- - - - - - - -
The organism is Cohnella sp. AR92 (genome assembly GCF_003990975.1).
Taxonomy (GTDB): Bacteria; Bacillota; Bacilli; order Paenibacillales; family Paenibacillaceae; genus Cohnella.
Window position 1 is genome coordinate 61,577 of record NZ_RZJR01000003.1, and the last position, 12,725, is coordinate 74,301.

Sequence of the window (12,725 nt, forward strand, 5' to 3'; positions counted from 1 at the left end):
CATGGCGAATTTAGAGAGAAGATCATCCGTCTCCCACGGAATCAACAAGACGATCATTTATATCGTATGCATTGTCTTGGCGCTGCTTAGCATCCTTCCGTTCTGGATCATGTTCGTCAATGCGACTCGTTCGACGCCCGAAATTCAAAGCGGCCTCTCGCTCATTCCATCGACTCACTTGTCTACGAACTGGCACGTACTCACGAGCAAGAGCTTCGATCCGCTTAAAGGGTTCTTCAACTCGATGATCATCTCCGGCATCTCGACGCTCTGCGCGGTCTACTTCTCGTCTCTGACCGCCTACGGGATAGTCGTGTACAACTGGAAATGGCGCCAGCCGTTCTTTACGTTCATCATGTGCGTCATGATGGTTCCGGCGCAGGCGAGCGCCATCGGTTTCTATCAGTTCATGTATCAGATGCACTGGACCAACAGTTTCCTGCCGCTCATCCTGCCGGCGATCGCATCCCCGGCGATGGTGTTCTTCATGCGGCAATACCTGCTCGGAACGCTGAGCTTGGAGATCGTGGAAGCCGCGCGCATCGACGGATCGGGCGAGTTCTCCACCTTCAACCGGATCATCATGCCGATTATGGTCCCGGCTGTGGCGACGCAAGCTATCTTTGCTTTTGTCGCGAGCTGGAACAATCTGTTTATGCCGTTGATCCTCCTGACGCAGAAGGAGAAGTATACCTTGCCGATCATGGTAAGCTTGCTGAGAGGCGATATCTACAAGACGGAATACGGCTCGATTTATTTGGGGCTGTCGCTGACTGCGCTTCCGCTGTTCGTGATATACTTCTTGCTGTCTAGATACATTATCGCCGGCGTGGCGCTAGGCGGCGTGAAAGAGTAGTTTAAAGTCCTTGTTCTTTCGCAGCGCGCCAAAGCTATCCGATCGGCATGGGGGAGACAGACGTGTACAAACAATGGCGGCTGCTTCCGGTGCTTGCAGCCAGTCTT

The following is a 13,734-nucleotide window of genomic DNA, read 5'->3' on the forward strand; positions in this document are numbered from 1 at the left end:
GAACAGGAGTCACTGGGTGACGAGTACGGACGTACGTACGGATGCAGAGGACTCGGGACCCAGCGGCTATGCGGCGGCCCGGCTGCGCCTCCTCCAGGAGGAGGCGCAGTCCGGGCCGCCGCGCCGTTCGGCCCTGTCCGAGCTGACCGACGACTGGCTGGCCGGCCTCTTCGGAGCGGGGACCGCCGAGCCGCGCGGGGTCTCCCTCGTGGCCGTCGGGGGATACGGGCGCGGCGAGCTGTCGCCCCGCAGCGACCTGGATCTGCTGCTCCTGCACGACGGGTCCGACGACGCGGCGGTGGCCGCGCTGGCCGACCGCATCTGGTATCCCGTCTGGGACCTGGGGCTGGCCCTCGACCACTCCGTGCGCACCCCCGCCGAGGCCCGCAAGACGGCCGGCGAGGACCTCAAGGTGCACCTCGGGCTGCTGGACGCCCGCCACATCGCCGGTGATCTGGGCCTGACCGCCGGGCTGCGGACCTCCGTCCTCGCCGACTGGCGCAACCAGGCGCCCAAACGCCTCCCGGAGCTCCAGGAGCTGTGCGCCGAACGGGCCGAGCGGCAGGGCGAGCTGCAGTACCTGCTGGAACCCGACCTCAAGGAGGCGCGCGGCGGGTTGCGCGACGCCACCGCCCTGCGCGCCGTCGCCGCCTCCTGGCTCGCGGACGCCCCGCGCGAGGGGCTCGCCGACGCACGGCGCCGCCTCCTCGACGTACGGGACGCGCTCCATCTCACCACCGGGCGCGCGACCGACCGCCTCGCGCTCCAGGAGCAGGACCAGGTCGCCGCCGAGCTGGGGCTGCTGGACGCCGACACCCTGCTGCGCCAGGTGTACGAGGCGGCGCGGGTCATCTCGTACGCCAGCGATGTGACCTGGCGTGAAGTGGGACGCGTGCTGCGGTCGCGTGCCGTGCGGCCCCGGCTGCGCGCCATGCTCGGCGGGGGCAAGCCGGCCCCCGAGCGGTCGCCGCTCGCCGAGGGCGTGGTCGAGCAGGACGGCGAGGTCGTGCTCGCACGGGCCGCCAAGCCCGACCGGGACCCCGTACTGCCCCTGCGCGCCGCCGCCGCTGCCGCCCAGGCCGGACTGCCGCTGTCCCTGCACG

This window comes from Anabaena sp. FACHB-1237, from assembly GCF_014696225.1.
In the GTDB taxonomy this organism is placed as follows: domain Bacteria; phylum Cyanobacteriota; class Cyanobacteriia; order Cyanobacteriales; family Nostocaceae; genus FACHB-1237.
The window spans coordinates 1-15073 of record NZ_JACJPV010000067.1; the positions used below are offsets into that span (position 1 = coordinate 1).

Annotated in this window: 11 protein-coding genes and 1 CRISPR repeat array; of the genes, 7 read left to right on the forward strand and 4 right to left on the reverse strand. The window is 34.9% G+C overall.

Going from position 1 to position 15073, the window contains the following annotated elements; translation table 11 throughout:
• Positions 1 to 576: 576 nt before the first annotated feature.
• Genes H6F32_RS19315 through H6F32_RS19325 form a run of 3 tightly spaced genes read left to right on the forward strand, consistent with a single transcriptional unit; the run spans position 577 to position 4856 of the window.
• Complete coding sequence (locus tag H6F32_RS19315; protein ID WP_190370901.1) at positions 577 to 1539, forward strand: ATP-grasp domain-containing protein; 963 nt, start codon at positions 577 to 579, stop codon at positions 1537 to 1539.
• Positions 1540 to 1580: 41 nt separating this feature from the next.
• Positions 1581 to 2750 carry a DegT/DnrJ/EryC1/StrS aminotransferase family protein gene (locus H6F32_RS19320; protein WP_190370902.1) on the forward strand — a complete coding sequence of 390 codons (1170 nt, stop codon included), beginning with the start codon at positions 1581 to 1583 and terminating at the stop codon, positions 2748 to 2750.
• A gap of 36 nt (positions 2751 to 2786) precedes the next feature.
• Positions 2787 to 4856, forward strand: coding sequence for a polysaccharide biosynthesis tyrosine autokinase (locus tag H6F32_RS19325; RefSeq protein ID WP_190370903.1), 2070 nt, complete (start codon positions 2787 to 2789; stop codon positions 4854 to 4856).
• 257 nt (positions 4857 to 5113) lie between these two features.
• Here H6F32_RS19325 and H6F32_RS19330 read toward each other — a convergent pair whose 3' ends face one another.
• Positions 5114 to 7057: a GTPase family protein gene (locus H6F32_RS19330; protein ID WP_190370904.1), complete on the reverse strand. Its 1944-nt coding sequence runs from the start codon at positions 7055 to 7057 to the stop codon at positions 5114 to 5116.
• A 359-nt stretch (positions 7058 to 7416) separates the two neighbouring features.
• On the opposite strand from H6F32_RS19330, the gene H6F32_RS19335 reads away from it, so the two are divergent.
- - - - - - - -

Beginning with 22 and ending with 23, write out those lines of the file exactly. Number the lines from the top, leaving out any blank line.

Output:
• Positions 5114 to 7057: a GTPase family protein gene (locus H6F32_RS19330; protein ID WP_190370904.1), complete on the reverse strand. Its 1944-nt coding sequence runs from the start codon at positions 7055 to 7057 to the stop codon at positions 5114 to 5116.
• A 359-nt stretch (positions 7058 to 7416) separates the two neighbouring features.